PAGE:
An infantryman with the 1st Cavalry Division wearing black beret with polished brass specialist 4 rank insignia next to the 1st Battalion, 12th Cavalry Beret Flash bearing the 12th Cavalry Regiment DUI (1976)
US Armor School example
US Army Armor School Instructor Flash (made of plastic)
An armor officer with the US Army Training and Doctrine Command, US Army Armor School wearing black beret with Armor School Instructor Flash bearing polished metal captian rank insignia (1976)
In 1973, Army leaders authorized the wear of the maroon beret by airborne forces. Within a year or so, paratroopers of the 82nd Airborne Division began incorporating organizational beret flashes onto their maroon berets pattered after their unit's airborne background trimming. These organizational beret flashes, representing various units of the 82nd, were worn in the same manner as they are today. Similarly, in 1974 Army leaders authorized the 101st Airborne Division to wear the dark–blue beret when it was reorganized into an air assault division at Fort Campbell. Army articles and historical photographs of 101st soldiers show them wearing organizational beret flashes patterned after their unit's airborne background trimming and were affixed with either their polished metal rank insignia, DUI, or chaplain branch insignia centered on the beret flash and worn over the left eye. Between 1976 and 1977, 101st soldiers would affix their Airmobile Badge—renamed Air Assault Badge in 1978—to their berets positioned over their left temple, next to their beret flash. Other Fort Campbell units of the era also wore the dark–blue beret as well as red for headquarters command and light-green for military police, all with traditional organizational beret flashes that were worn in the same manner as they are today.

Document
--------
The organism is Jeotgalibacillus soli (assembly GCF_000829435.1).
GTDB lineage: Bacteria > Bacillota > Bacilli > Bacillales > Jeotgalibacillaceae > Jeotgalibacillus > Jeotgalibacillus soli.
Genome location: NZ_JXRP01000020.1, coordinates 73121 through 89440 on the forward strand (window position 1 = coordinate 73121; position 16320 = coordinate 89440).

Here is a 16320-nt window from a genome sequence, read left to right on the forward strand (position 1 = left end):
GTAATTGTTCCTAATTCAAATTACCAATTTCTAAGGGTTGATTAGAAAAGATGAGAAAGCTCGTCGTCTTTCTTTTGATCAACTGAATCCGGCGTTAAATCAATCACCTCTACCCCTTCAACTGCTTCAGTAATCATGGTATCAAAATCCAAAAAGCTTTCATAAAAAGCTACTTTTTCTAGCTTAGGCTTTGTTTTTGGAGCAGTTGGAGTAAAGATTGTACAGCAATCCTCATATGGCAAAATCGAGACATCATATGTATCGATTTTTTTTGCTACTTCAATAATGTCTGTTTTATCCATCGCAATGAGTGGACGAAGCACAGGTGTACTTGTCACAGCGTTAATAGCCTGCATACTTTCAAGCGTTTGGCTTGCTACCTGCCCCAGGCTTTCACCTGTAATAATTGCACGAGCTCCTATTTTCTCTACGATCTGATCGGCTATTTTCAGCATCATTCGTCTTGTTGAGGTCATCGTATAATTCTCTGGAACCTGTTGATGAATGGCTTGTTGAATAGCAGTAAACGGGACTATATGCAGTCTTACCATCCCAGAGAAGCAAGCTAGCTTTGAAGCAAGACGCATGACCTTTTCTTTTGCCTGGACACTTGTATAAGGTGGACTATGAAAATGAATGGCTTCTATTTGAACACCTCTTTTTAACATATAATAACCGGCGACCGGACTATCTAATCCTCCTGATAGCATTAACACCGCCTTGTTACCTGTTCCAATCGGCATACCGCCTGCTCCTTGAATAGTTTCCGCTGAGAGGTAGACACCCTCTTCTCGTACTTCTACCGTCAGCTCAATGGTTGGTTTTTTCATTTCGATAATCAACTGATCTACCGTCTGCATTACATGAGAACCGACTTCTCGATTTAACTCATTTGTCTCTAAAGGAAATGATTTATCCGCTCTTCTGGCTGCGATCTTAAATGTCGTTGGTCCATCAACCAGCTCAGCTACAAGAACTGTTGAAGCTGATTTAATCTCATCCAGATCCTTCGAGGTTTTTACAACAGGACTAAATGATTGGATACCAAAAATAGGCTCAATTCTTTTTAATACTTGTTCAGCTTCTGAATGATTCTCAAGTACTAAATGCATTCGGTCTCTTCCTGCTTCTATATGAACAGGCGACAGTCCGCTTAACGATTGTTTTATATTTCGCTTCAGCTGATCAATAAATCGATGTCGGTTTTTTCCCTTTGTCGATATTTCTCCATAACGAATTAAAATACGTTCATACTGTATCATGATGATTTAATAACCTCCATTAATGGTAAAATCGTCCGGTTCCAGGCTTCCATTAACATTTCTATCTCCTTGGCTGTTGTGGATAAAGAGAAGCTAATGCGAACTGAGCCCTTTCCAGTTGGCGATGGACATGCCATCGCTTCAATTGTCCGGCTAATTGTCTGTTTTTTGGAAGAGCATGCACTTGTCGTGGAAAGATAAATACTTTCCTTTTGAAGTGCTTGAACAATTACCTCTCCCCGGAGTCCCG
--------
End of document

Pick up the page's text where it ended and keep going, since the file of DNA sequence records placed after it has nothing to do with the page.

A paratrooper with the 82nd Airborne Division wearing maroon beret with 1st Battalion, 508th Infantry Beret Flash bearing his regiment's DUI (1975)—note the design similarities between the airborne background trimming and beret flash